98 terms

NAQT American Poetry, Famous boxers, Oklahoma History #2, You Gotta Know Biology, translations, rotations, dilations and reflections

Robert Frost
The line "and miles to go before I sleep" is repeated at the end of "Stopping By Woods on a Snowy Evening," a poem by what author?
Henry Wadsworth Longfellow
What "Fireside Poet" wrote the long work "The Song of Hiawatha," inspired by Native American mythology?
Tenth Muse
Colonial port Anne Bradstreet's major collection is titled for what figure "lately sprung up in America"?
The Statue of Liberty
On what large work of art is Emma Lazarus's poem "The New Colossus" inscribed?
The Harlem Renaissance
Langston Hughes and Countee Cullen were members of what largely African-American literary and cultural movement of the early 20th century?
What long poem, which begins "I saw the best minds of my generation destroyed by madness," was written by Allen Ginsberg, a member of the "Beat Generation"?
Sylvia Plath
What female poet wrote the collection "Ariel" and the poem "Daddy"?
Carl Sandburg
What poet praised the "City of the Big Shoulders" in his poem "Chicago"?
The Waste Land
"April is the cruellest month" is the first line of what long poem by T.S. Eliot?
Belle of Amherst
Emily Dickinson was known as the "Belle" of what Massachusetts town, where she spent most of her adult life as a recluse in her family town?
Walt Whitman
What poet described sounding his "barbaric yawp" in his poem "Song of Myself"?
William Cullen Bryant
What 19th-century American poet wrote "Thanatopsis" and "To a Waterfowl"?
E.E. Cummings
What poet's unusual punctuation and capitalization are on display in "anyone lived in a pretty how town"?
Edgar Allen Poe
What man wrote of a creature that repeats the word "nevermore" in his poem "The Raven"?
Ezra Pound
The two-liner poem "In a Station of the Metro" was written by what Modernist and Imagist poet, who also wrote the Cantos?
Civil War
Robert Lowell wrote a poem set in Boston titled for the "dead" of an army that fought what war?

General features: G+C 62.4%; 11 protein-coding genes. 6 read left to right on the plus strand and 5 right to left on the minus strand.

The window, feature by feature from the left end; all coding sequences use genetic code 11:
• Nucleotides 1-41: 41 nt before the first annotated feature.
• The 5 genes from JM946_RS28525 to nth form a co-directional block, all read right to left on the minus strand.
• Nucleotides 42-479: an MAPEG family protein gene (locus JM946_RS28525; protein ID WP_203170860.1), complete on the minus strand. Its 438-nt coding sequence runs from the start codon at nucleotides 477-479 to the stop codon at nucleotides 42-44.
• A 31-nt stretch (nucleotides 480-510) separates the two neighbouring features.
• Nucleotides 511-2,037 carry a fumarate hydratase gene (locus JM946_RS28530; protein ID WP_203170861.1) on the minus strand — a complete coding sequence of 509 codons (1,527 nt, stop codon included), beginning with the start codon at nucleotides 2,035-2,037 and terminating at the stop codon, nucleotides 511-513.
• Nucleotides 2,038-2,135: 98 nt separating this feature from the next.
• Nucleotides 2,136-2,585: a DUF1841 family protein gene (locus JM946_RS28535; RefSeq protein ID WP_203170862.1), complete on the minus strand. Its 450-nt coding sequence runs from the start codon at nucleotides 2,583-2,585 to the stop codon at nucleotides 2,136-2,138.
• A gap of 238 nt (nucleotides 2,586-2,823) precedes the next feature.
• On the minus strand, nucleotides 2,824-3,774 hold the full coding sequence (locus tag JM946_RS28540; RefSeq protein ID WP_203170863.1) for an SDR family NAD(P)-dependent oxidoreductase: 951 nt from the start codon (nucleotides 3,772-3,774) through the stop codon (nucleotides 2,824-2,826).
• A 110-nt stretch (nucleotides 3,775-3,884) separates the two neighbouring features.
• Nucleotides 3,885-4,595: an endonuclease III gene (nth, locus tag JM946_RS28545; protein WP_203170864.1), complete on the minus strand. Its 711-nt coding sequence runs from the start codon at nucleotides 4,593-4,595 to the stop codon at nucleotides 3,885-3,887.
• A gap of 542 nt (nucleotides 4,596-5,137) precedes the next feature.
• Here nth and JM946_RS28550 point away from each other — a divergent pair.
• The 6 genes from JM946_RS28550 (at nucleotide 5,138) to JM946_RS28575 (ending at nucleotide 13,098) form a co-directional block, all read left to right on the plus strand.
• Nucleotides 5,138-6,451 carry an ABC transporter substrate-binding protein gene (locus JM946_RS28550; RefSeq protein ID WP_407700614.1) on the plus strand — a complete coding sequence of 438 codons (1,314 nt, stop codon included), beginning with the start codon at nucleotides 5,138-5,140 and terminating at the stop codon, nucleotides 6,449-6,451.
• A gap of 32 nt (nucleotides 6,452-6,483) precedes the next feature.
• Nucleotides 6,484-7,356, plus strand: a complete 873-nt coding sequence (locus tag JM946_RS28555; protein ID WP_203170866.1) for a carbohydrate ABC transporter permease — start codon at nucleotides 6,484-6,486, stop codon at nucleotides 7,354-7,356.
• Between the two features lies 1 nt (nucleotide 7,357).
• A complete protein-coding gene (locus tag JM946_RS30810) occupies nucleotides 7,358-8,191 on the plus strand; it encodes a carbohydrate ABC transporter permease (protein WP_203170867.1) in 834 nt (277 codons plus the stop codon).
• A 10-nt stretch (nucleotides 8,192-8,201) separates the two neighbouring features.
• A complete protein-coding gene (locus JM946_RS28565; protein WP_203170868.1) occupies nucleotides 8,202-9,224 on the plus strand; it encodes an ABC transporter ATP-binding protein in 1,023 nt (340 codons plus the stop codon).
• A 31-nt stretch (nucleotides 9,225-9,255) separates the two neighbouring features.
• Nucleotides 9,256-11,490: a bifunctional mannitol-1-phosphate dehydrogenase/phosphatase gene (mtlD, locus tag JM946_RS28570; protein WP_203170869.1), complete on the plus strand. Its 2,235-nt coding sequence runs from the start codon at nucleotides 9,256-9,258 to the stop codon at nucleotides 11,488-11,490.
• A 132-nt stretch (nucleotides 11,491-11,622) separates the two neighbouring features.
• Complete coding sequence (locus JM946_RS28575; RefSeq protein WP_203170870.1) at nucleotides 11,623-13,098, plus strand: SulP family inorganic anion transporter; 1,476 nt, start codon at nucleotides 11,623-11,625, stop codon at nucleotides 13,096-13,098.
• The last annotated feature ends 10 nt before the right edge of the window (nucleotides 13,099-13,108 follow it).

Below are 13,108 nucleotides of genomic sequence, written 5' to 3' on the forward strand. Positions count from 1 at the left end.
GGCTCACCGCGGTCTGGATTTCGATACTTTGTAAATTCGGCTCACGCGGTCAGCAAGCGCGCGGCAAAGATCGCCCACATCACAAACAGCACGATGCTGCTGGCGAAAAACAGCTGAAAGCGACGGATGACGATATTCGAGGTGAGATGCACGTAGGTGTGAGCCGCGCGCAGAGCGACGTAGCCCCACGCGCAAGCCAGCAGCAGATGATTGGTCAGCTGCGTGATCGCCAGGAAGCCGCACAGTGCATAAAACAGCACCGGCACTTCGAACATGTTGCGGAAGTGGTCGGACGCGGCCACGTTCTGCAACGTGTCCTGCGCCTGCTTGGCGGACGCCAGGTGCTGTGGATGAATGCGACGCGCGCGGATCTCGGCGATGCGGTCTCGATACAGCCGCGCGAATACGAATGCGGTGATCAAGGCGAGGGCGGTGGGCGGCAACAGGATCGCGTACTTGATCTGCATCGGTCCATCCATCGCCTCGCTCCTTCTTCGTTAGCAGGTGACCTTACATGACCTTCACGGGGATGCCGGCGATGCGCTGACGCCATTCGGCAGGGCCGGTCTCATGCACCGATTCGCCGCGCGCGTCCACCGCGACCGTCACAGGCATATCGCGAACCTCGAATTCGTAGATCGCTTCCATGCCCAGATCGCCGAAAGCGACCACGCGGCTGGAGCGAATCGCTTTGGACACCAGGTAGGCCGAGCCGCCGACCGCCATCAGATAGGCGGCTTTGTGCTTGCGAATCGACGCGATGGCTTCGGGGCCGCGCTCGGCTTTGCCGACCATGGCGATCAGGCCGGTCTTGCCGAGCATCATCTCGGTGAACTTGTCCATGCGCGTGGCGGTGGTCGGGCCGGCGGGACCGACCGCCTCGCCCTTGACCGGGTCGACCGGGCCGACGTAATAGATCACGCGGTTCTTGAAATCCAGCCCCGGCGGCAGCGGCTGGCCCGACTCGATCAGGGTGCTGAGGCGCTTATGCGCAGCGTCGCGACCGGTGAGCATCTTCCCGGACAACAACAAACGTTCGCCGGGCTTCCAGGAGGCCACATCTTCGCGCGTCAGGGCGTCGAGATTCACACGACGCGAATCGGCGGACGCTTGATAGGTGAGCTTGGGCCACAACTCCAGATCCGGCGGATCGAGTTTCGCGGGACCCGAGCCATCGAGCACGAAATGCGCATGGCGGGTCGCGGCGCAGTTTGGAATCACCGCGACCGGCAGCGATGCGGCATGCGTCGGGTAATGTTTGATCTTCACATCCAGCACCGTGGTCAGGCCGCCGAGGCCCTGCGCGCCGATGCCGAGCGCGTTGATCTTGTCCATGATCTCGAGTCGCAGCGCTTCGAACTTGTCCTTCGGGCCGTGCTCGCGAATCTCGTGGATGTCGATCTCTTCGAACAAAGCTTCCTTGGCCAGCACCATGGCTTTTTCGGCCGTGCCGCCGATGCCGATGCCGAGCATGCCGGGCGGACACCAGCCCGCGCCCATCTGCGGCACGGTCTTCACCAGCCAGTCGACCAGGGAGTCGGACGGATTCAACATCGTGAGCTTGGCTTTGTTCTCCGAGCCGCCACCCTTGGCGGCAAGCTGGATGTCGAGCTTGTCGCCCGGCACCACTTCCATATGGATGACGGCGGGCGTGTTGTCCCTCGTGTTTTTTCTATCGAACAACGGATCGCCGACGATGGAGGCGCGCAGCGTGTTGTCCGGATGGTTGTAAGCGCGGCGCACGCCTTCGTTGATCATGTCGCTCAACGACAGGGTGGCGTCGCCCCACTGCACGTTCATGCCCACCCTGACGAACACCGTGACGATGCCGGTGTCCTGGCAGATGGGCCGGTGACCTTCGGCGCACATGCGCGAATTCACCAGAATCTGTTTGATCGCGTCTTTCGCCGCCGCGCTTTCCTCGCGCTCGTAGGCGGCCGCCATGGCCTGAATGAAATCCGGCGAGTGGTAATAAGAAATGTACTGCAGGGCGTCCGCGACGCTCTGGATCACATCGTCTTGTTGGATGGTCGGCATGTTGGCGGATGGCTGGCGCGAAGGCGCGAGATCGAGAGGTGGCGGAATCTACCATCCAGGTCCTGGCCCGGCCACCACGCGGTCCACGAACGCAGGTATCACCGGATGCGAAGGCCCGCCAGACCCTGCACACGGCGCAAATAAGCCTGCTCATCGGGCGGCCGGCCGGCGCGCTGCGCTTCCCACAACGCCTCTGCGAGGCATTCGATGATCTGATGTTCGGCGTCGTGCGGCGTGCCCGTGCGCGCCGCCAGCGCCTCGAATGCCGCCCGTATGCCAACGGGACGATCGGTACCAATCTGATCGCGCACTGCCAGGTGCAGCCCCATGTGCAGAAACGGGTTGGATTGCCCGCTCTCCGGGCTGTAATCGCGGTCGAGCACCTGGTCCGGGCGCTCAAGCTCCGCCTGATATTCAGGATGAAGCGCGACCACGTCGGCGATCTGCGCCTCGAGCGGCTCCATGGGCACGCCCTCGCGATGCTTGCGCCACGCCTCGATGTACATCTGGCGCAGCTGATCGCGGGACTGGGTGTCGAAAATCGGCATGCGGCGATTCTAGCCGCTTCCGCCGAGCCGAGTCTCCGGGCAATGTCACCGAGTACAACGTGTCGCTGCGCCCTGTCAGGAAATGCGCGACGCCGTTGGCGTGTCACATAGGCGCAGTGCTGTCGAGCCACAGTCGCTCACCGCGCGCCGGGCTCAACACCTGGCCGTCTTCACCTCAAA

Poet Joyce Kilmer wrote "I think that I shall never see a poem as lovely as" what natural object?
The Red Wheelbarrow
William Carlos Williams wrote that "so much depends on" what object, which is "beside the white chickens"?
Wallace Stevens
What 20th-century poet wrote the collection "Harmonium", which contains "Sunday Morning" and "The Emperor of Ice Cream"?
Gwendolyn Brooks
What African-American poet from Chicago wrote the poem "We Real Cool"?
Jake LaMotta
Former World Middleweight Champion, nicknamed The Bronx Bull and The Raging Bull
Sugar Ray Leonard
American boxer born in 1956 and was named Boxer of the Decade for the 1980s. He also won the gold medal in the 1976 Olympics
Sonny Liston
American boxer (died in 1970) who held the world heavyweight championship from 1962 to 1964 (lost it to Cassius Clay). He was often disliked for his rumored underworld connections
Jack Johnson
First African American boxer to win the World Heavyweight title (1908). Known as the Galveston Giant.
Roy Jones Jr.
American boxer (born in 1969), rapper and actor. He won several middleweight, super middleweight, light heavyweight and heavyweight titles and was named the Fighter of the Decade for the 1990s
Oscar De La Hoya
Mexican-American (born in 1973), nicknamed The Golden Boy and won a gold medal at the Barcelona Summer Olympics (1992)
Floyd Mayweather Jr.
American boxer (born in 1977 who won the Fighter of the Year award in 1998 and 2007 and a bronze medal in the Summer Olympics in Atlanta (1996)
Benny Leonard
American-Jewish lightweight boxer (1896-1947) who was lightweight champion of the world several times
Juan Manuel Marquez
Mexican boxer (born in 1973) who debuted in 1993 and has won seven world titles in four different boxing weight classes
Roberto Duran
Panamanian boxer (born in 1951) who is widely regarded as one of the greatest boxers of all time, nicknamed Manos de Piedra (Hands of Stone).
Marvin Hagler
American boxer born in 1954 and world middleweight champion from 1980 to 1987. He is nicknamed Marvelous
Bob Fitzsimmons
British boxer (1863-1917) that became the first three-division world champion and was nicknamed The Freckled Wonder
Rubin Carter
American middleweight boxer (1937-2014), who was wrongly convicted of murder and spend 20 years in prison for it. Nicknamed "Hurricane".
George Foreman
American two-time World Heavyweight Boxing Champion, Olympic gold medalist, ordained minister and entrepreneur, born in 1949. Lost to Muhammad Ali in The Rumble in the Jungle (1974)
Joe Louis
American (1914-81) world heavyweight champion from 1937 to 1949. He made a record twenty-five title defenses.
Muhammed Ali
American former professional boxer born Cassius Clay, nicknamed The Greatest
Joe Frazier
American boxer (1944-2011) and world heavyweight championship winner (1968-1973). He also won a gold medal at the 1964 Summer Olympics
Jack Dempsey
American boxer (1895-1983) nicknames The Manassa Mauler and held the world heavyweight title between 1919 and 1926
Sugar Ray Robinson
American winner of several welter- and middleweight world championships. Often regarded as the best boxer who ever lived (1921-1989)